Use homework completion to teach organization skills and improve learning skills. Remember that the primary purpose of homework is to improve learning and foster work habits.
Provide and enforce logical and meaningful consequences. Make homework completion a positive experience Associate it with love and affection, freedom, fun, and control. Possible ways to do this are: Provide support and praise for homework completion.
Be available to provide non-critical assistance. Give children choice in when, where, and how they complete homework assignments. Encourage your children to complete homework well enough that they have a sense of control over their own learning and levels of competence. Maintain a positive and helpful attitude: Help children understand what types of homework they enjoy and encourage them to choose assignments accordingly.
Some prefer written reports, other prefer hands-on projects. Use homework preferences in developing a homework schedule. Some children prefer to get disliked homework done first, while others prefer to do their easier homework first. When a child dislikes a subject, find ways to make it less frustrating. For example, set a goal of doing five math problems and then taking a stretch.
Encourage your child to participate in study groups with friends. Research shows that children who form study groups achieve at a much higher level than children who always study alone.
Encourage your child to have fun such as eating a snack, calling friends, starting an activity, or watching a favorite show when homework is finished. Never use homework as a punishment. Be a good listener, and encourage you child to ask questions about things that are hard to understand. Set aside time for your children to share with you the skills and information they are acquiring.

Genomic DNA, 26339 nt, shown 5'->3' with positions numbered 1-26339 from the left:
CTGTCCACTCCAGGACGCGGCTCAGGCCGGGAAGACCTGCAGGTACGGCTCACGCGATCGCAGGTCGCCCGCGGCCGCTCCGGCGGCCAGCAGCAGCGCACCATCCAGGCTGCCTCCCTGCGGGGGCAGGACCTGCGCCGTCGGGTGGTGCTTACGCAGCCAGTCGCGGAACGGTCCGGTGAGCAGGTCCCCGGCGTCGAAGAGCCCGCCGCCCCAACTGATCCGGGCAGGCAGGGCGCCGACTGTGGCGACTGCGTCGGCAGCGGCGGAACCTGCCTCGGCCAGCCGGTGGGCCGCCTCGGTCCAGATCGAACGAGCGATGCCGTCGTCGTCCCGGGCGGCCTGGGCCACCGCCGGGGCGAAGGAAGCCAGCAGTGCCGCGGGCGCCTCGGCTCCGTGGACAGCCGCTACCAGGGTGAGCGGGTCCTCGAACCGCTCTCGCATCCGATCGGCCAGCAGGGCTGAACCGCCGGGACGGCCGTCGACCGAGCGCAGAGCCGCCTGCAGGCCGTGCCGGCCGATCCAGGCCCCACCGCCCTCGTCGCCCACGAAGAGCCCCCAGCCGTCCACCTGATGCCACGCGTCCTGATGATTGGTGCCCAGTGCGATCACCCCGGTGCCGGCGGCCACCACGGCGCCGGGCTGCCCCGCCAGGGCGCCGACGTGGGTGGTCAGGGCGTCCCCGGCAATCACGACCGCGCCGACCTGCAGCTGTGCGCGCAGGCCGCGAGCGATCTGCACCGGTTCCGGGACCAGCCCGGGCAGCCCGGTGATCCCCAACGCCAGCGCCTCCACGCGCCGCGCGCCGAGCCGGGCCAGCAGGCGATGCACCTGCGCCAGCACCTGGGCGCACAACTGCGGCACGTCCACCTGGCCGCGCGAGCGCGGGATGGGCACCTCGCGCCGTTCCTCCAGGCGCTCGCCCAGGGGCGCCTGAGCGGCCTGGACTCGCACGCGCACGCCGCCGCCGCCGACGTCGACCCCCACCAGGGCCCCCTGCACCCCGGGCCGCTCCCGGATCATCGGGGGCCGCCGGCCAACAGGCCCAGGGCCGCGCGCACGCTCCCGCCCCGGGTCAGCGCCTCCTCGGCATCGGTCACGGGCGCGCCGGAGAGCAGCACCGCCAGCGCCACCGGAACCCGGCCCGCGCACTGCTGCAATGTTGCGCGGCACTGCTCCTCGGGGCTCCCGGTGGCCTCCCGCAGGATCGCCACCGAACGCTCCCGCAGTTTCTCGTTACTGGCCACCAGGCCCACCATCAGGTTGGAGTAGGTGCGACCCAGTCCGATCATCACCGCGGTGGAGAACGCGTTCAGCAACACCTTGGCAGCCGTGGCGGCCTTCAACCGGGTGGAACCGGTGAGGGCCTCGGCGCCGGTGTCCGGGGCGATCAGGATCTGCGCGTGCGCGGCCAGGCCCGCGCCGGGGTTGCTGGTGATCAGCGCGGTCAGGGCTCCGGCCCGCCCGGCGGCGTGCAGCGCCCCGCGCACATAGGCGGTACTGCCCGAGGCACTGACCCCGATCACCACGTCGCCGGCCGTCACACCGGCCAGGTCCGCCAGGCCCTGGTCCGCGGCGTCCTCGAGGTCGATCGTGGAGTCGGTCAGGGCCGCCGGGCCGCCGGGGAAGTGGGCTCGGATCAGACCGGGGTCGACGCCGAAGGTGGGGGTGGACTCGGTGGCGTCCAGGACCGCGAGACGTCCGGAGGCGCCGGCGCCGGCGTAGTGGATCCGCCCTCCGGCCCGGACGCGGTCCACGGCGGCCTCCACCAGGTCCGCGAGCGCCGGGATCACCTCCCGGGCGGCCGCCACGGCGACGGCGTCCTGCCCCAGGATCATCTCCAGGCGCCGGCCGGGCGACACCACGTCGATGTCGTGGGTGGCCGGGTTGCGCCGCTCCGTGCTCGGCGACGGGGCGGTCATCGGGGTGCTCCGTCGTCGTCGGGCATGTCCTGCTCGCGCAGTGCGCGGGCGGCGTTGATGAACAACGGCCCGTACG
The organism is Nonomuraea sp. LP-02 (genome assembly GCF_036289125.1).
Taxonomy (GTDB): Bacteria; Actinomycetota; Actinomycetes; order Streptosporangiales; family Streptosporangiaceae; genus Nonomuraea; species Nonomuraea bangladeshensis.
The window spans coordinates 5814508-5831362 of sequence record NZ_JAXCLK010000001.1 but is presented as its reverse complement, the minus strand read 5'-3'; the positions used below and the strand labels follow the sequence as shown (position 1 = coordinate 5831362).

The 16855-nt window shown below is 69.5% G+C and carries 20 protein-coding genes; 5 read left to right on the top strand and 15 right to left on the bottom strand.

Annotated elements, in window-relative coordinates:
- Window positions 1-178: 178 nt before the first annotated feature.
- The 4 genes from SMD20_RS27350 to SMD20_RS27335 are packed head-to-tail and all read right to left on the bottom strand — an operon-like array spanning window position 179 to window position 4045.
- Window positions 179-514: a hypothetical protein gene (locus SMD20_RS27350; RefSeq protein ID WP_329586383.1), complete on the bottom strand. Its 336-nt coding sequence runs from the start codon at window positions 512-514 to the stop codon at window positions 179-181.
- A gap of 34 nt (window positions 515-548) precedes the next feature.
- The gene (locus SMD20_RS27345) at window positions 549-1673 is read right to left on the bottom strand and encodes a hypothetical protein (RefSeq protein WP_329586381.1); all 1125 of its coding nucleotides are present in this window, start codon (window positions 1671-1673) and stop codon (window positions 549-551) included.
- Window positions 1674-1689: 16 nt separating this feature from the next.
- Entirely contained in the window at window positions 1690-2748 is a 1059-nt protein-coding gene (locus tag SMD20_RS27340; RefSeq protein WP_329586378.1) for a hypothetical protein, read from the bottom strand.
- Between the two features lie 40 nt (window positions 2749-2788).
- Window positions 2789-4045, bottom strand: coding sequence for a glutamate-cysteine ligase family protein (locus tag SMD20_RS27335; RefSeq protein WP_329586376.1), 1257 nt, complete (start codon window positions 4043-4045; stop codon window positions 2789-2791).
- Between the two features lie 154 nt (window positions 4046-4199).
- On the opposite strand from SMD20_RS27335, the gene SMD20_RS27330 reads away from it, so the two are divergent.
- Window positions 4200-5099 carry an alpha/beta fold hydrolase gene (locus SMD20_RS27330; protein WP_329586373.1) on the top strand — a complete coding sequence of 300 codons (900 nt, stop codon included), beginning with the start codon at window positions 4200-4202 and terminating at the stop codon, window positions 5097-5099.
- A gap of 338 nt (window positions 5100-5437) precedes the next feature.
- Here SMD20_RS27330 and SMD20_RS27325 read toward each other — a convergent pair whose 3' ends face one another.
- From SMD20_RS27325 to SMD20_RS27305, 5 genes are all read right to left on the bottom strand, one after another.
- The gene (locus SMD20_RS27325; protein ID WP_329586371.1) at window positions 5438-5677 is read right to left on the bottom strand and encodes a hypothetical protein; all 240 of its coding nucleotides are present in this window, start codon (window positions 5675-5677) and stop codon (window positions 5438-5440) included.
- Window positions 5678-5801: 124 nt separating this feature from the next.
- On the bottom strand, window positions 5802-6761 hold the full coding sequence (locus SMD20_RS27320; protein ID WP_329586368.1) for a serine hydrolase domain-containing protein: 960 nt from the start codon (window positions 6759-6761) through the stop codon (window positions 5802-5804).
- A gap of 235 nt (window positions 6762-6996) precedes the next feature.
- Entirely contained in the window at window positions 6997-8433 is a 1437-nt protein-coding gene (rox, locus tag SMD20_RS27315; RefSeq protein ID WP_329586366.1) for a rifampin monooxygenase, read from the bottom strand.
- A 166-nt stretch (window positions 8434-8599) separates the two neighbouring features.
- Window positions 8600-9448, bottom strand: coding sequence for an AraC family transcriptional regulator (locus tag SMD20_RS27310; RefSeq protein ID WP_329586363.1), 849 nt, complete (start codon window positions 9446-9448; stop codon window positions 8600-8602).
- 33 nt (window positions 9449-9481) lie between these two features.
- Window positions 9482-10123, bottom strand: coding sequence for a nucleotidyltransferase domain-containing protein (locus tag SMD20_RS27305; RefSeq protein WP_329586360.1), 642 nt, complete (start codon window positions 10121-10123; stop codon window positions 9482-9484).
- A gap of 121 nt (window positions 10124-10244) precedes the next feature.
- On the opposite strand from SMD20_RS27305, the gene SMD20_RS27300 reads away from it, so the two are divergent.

Help children study for tests by quizzing them on the material in a friendly manner. Have your children imagine themselves as excellent students. Then brainstorm what needs to be done to make that a reality.
Make homework completion a high priority Make clear that you expect your children to complete homework well. Establish a study routine: Children and parents should decide, together, upon the study routine by taking into account scheduled activities, family commitments, and favorite TV shows. Many elementary school children are too tired after dinner, and show this by having trouble concentrating, being easily frustrated, and being slow to complete tasks. Ideally, the family agrees upon a study hour, the television and stereo are off, phone calls are not taken, and the entire family studies, reads, or completes paperwork.
Establish a place to study with good lighting and a table or desk. Some children prefer to study in their own room. Others do better if they are studying at the kitchen table or other location near parental help. Some children are able to study with a little background noise such as music. Few can study effectively in front of the TV and most need uninterrupted quiet. Other children may prefer to work at the library, and will need transportation. Demonstrate, and enforce, that homework completion is a higher priority than other activities.